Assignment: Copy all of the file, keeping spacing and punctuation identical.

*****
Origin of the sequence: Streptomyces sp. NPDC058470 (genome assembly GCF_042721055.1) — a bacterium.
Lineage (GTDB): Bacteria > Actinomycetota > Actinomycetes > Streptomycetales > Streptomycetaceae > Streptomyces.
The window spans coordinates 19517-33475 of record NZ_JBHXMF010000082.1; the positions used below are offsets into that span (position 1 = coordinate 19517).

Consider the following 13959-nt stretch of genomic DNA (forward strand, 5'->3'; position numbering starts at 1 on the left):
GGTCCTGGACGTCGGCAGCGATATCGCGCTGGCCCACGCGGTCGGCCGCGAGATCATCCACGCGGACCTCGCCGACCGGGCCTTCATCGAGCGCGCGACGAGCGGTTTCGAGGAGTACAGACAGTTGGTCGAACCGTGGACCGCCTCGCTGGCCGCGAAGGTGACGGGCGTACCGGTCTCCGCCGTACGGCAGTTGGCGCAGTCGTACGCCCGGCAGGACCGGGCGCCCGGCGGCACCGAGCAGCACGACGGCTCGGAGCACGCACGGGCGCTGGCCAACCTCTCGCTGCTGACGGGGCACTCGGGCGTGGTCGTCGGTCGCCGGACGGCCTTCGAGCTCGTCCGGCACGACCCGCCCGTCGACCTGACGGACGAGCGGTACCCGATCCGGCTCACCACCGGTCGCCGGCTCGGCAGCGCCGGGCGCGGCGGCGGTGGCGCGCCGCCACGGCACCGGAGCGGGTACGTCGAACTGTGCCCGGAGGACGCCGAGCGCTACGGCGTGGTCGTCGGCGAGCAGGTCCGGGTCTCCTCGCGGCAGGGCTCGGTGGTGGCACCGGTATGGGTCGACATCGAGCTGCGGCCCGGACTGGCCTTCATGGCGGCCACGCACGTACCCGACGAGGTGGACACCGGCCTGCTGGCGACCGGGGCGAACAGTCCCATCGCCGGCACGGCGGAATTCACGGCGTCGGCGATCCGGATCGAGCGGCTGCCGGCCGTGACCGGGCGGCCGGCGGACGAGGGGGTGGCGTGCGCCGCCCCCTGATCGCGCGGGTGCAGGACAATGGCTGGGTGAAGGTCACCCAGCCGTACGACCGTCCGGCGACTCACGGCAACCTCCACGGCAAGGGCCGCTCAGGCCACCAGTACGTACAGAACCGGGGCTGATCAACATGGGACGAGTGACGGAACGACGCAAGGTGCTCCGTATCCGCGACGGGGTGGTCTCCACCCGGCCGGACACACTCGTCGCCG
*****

Origin of the sequence: Streptomyces sp. NPDC058470 (genome assembly GCF_042721055.1) — a bacterium.
Lineage (GTDB): Bacteria > Actinomycetota > Actinomycetes > Streptomycetales > Streptomycetaceae > Streptomyces.
The window spans coordinates 19517-33475 of record NZ_JBHXMF010000082.1; the positions used below are offsets into that span (position 1 = coordinate 19517).

Consider the following 13959-nt stretch of genomic DNA (forward strand, 5'->3'; position numbering starts at 1 on the left):
GGTCCTGGACGTCGGCAGCGATATCGCGCTGGCCCACGCGGTCGGCCGCGAGATCATCCACGCGGACCTCGCCGACCGGGCCTTCATCGAGCGCGCGACGAGCGGTTTCGAGGAGTACAGACAGTTGGTCGAACCGTGGACCGCCTCGCTGGCCGCGAAGGTGACGGGCGTACCGGTCTCCGCCGTACGGCAGTTGGCGCAGTCGTACGCCCGGCAGGACCGGGCGCCCGGCGGCACCGAGCAGCACGACGGCTCGGAGCACGCACGGGCGCTGGCCAACCTCTCGCTGCTGACGGGGCACTCGGGCGTGGTCGTCGGTCGCCGGACGGCCTTCGAGCTCGTCCGGCACGACCCGCCCGTCGACCTGACGGACGAGCGGTACCCGATCCGGCTCACCACCGGTCGCCGGCTCGGCAGCGCCGGGCGCGGCGGCGGTGGCGCGCCGCCACGGCACCGGAGCGGGTACGTCGAACTGTGCCCGGAGGACGCCGAGCGCTACGGCGTGGTCGTCGGCGAGCAGGTCCGGGTCTCCTCGCGGCAGGGCTCGGTGGTGGCACCGGTATGGGTCGACATCGAGCTGCGGCCCGGACTGGCCTTCATGGCGGCCACGCACGTACCCGACGAGGTGGACACCGGCCTGCTGGCGACCGGGGCGAACAGTCCCATCGCCGGCACGGCGGAATTCACGGCGTCGGCGATCCGGATCGAGCGGCTGCCGGCCGTGACCGGGCGGCCGGCGGACGAGGGGGTGGCGTGCGCCGCCCCCTGATCGCGCGGGTGCAGGACAATGGCTGGGTGAAGGTCACCCAGCCGTACGACCGTCCGGCGACTCACGGCAACCTCCACGGCAAGGGCCGCTCAGGCCACCAGTACGTACAGAACCGGGGCTGATCAACATGGGACGAGTGACGGAACGACGCAAGGTGCTCCGTATCCGCGACGGGGTGGTCTCCACCCGGCCGGACACACTCGTCGCCG